“Whatever you do, make sure you do it for the right reasons.”
That’s the last thing the late George P. Mitchell said to me when last May he was kind enough to grant me an hour-long interview by phone from his offices in The Woodlands.
Last week, at age 94, Mitchell died of natural causes. He leaves behind a legacy of world-changing innovation that started in Wise County. And even more important, a trail of philanthropy with a focus on the future. That innovation started with a hot tip from a bookie.
Mitchell was always meant to work in the oil field.
Before he even started classes at Texas A&M, he worked for a summer as a roustabout, a low-level jack-of-all-trades oil field man. He went on to graduate in 1940 with degrees in petrochemical engineering and geology, finishing first in his class, all while serving as captain of the tennis team. For years he worked with his brother Johnny in the oil field, drilling more than 1,000 wildcat wells. One day he got a call from a longtime friend and Jewish broker named Louis Pulaski about drilling in Wise County in the Boonsville Field. Mitchell called him General Pulaski after a Polish general who fought with the States in the American Revolutionary War
“North Texas was an interesting prospect,” Mitchell said. “General Pulaski called and said he had a tip from a bookie in Chicago. I told him I’d check it out.”
Before long Mitchell and several business partners purchased a 3,000-acre mineral lease on the Hughes Ranch in Wise County.
“We made a well, a very good well,” Mitchell said. “We found some gas, but not much oil. But we didn’t know what we had started.”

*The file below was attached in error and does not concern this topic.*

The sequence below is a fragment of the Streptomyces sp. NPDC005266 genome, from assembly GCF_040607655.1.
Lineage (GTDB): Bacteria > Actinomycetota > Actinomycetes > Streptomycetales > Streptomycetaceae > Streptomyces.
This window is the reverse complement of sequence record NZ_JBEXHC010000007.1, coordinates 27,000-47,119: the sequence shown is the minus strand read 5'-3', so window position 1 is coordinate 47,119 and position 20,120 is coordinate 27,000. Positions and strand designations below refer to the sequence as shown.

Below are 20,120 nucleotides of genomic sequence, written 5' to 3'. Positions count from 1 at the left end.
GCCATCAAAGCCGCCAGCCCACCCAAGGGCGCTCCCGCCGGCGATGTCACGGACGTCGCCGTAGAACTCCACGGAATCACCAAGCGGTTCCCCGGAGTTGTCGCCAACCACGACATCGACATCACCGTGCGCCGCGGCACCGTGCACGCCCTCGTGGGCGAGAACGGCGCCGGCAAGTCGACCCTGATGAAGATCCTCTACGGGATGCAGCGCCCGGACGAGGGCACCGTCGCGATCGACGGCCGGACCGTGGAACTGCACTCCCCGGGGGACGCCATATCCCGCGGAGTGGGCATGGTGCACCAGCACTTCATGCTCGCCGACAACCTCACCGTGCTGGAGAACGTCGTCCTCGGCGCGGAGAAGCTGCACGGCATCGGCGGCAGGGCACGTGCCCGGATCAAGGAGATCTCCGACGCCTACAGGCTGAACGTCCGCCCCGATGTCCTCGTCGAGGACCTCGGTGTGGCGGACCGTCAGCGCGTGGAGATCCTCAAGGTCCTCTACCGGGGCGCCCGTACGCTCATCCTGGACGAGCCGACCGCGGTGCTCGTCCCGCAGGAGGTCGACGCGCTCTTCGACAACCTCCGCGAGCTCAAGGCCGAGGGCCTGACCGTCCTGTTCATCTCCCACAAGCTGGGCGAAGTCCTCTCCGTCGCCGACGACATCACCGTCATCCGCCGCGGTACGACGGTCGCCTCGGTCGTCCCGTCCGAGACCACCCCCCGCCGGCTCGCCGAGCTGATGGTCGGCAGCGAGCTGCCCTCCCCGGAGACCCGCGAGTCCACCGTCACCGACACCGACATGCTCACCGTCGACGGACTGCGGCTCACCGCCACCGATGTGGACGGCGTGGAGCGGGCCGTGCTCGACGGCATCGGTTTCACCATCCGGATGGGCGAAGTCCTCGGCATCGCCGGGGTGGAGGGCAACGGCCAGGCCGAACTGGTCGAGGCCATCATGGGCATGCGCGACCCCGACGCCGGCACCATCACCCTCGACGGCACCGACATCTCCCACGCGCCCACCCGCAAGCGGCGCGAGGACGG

Within 90 days they purchased another 300,000 acres for $3 per acre.
“Before long all the gas above the Barnett Shale was played out,” Mitchell said.
But he knew there was much more below the surface, contained within the tight confines of the shale. But until then nobody knew how to get it out. They tried various fracturing techniques. They eventually tried water, and that worked. That’s why it’s called hydraulic fracturing. It opened up the technique of getting natural gas out of shales. Everywhere there are natural gas deposits there are shales, but the technique to get the gas out of the shales wasn’t developed until Mitchell. He was the first to drill into the Barnett. He figured out a way to speed up the geological process by thousands of years.
He proved life is about taking risk, and more importantly, making the most from the hand fate deals you.
In 2002, about 50 years after buying those thousands of acres of leases in western Wise County for $3 each, Mitchell sold his company to Devon for $3.1 billion.
And his hydraulic fracturing technique has changed the world. It’s generated billions in economic stimulus in North Texas alone. The technique has spread across the nation and across the world to China.
“It took years of experimenting,” Mitchell said. “And now it’s caused a revolution in oil and gas.”
But despite his mass accumulation of wealth, landing him on the Forbes list of 500 richest people in the world, he always remained down-to-earth, and was always willing to give back.
Over the years, he spent tens of millions rebuilding his hometown of Galveston, providing money to restore the city’s historic downtown Strand District. He donated land for Texas A&M University at Galveston. He donated another $35 million to TAMU Physics department at College Station resulting in the construction of two new science buildings. His Cynthia and George Mitchell Foundation, established in 1979, has made more than $400 million in gifts.
In the early 1970s, Mitchell began developing The Woodlands, a suburban Houston master-planned community designed as a place for mixed-income residential development with jobs and amenities nearby while preserving the East Texas forest and other natural resources that covered the 27,000 acres.
He’s focused tremendously on securing a better, more sustainable future for the generations following him.
Although there are aspects of hydraulic fracturing that cause concern, such as water and air pollution, if done right, it’s a clean technology. It’s lifted and allowed this county, and many others, to prosper. But it won’t last forever. Mitchell had the foresight to invest in the future. We must invest sustainable, renewable energy sources in technology to last beyond the shale boom, and, like Mitchell, create a more secure future for the generations that follow us.
Like the oil and gas pioneer, we must remember to do things for the right reasons.
Brandon Evans is a reporter for the Wise County Messenger.